Thursday, September 13, 2007
Archaeology and record-keeping
Even with the best records and notation, future generations will not be able to see the entire picture that describes our story. We can note every moment, comment on everything we experience, and still only create a summary record of our existence. In many instances, that is exactly what artists are addressing. They are making notes. They are creating records; creating artifacts for the future. Text has a limited ability to describe experience. Visual artists make attempts to describe experience with a different vocabulary and still can only describe pieces.
Archaeology attempts to assemble the pieces that they find and create a larger picture that will tell the story. They make assumptions and guesses as they gather clues and find more artifacts. The most comprehensively told story, with the largest, most complete record is still far from being absolutely complete. The problem is exasperated by the low-fidelity with which most messages are transmitted through time.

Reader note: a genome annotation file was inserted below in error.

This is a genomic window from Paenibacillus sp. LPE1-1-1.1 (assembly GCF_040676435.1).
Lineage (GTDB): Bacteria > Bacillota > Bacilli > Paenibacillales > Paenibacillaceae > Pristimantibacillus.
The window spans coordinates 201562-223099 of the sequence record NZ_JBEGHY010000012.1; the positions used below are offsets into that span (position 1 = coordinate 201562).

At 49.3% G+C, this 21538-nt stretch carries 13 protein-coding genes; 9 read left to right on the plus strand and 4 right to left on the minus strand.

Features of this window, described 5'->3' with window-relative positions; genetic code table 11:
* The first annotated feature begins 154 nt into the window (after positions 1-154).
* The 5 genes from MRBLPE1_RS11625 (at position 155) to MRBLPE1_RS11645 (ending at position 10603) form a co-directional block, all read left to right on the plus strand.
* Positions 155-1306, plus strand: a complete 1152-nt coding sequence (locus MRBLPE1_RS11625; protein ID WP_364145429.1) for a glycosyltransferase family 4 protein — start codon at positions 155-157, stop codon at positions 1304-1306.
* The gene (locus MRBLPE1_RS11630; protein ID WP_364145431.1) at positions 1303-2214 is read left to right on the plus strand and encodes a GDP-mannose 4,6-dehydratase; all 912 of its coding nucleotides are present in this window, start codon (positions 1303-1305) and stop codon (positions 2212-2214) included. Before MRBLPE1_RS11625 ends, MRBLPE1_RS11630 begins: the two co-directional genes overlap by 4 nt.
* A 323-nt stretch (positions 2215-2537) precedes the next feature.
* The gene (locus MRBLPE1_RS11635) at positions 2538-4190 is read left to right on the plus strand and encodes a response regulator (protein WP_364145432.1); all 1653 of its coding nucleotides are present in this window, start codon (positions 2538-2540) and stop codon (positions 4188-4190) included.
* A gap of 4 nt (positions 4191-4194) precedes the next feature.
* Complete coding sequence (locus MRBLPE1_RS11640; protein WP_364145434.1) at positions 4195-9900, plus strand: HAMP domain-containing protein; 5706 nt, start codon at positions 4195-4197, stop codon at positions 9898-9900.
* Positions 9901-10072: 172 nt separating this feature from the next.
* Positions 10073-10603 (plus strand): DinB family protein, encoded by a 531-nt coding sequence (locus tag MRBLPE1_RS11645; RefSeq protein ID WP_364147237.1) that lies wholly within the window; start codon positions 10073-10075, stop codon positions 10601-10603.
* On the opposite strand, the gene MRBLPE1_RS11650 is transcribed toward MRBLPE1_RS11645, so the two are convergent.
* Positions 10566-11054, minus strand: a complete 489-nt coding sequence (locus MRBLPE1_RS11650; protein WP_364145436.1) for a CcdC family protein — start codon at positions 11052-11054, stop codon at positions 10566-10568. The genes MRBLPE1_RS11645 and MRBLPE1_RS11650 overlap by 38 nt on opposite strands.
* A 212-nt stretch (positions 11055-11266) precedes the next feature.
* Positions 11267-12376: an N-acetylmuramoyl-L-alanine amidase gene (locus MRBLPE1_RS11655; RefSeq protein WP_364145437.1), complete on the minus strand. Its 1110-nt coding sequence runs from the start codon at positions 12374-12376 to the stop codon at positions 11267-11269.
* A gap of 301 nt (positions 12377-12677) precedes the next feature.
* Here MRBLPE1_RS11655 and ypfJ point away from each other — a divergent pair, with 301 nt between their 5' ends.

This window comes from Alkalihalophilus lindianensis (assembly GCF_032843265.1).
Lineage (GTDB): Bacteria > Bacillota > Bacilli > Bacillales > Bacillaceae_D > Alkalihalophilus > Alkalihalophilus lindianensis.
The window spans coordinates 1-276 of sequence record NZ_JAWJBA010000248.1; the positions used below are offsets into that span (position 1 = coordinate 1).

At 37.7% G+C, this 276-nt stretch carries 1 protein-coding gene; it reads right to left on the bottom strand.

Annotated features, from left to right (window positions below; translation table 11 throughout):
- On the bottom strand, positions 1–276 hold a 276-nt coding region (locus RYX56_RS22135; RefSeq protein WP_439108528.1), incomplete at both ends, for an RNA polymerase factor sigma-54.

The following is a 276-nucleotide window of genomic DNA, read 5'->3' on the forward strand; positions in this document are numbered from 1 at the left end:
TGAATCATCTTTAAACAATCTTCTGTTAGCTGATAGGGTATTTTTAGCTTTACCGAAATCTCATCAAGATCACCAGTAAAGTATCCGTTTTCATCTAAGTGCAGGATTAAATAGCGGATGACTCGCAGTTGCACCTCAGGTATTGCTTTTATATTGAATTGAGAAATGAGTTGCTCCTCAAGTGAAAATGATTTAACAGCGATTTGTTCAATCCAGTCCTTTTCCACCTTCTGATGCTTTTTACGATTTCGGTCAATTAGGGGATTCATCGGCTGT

I have a sculptor friend in who's work Time plays a major role. His constructions fall apart easily. He does not seem to mind. Further, he seems to enjoy the decay and chance to change the work while holding onto the original idea. It is a recapitulation of an idea, but not a copy. I have watched him work like an archaeologist as he carefully disassembles parts of the deteriorating artifact (sculpture), attempting to remember his original intent and inspiration as he reconstructs the piece.
My work, lately, has relied heavily on keeping a record of the work as it progresses. Each layer of paint has varying degrees of transparency so that the earlier layer can still be seen (if only partially). With each succesive layer, no matter how transparent, the earlier ones fade and become part of an ever-increasingly cryptic message.